Unsocial Sociability in the Scottish Enlightenment: Ferguson and Kames on War, Sociability and the Foundations of Patriotism

History of European Ideas 41 (5):662-682 (2015)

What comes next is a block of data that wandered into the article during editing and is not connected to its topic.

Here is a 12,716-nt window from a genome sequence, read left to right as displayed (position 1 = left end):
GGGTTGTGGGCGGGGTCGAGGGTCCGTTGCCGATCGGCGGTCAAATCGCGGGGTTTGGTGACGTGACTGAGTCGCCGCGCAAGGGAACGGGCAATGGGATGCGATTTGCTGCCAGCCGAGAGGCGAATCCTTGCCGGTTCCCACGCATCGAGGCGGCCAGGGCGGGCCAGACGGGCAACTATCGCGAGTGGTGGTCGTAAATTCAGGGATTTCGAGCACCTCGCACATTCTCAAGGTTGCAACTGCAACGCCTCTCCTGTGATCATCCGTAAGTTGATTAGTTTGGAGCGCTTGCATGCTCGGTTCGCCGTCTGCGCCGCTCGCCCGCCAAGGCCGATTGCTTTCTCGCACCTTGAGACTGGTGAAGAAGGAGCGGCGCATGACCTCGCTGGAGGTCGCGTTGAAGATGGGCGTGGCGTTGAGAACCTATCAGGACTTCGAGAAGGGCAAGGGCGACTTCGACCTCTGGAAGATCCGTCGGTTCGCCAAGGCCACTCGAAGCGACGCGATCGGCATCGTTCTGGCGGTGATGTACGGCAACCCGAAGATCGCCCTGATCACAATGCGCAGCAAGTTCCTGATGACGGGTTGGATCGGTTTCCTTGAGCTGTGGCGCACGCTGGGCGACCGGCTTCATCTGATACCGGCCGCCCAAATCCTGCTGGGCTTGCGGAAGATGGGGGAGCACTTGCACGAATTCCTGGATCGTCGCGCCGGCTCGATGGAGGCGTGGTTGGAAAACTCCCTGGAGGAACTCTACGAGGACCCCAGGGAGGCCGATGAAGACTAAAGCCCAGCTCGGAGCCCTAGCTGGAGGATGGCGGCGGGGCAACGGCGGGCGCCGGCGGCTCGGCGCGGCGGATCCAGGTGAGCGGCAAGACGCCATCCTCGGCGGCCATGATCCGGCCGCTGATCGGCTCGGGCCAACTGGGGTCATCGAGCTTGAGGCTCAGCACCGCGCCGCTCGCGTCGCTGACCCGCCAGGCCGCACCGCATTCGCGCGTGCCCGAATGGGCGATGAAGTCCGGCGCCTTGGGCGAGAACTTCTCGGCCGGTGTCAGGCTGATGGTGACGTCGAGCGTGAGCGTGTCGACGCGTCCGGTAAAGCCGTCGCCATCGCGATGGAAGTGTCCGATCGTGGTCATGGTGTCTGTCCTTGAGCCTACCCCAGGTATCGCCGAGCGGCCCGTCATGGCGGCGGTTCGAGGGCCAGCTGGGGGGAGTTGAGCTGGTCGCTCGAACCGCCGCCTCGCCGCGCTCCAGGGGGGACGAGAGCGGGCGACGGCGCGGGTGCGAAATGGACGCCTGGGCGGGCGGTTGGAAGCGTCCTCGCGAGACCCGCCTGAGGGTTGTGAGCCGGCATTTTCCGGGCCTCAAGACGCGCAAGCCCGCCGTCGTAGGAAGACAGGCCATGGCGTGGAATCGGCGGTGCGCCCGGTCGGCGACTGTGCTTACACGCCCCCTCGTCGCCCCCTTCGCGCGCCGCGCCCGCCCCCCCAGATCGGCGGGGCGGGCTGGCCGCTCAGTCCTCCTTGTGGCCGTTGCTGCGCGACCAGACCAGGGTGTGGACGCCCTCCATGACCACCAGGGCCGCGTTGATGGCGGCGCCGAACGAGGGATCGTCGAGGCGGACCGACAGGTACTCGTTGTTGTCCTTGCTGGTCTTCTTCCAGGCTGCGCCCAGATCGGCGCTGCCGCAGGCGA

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SummaryThis article reconstructs a significant historical alternative to the theories of ‘cosmopolitan’ or ‘liberal’ patriotism often associated with the Scottish Enlightenment. Instead of focusing on the work of Andrew Fletcher, Francis Hutcheson, David Hume or Adam Smith, this study concentrates on the theories of sociability, patriotism and international rivalry elaborated by Adam Ferguson and Henry Home, Lord Kames. Centrally, the article reconstructs both thinkers' shared perspective on what I have called ‘unsociable’ or ‘agonistic’ patriotism, an eighteenth-century idiom which saw international rivalship, antagonism, and even war as crucial in generating political cohesion and sustaining moral virtue. Placing their thinking in the context of wider eighteenth-century debates about sociability and state formation, the article's broader purpose is to highlight the centrality of controversies about human sociability to eighteenth-century debates about the nature of international relations.



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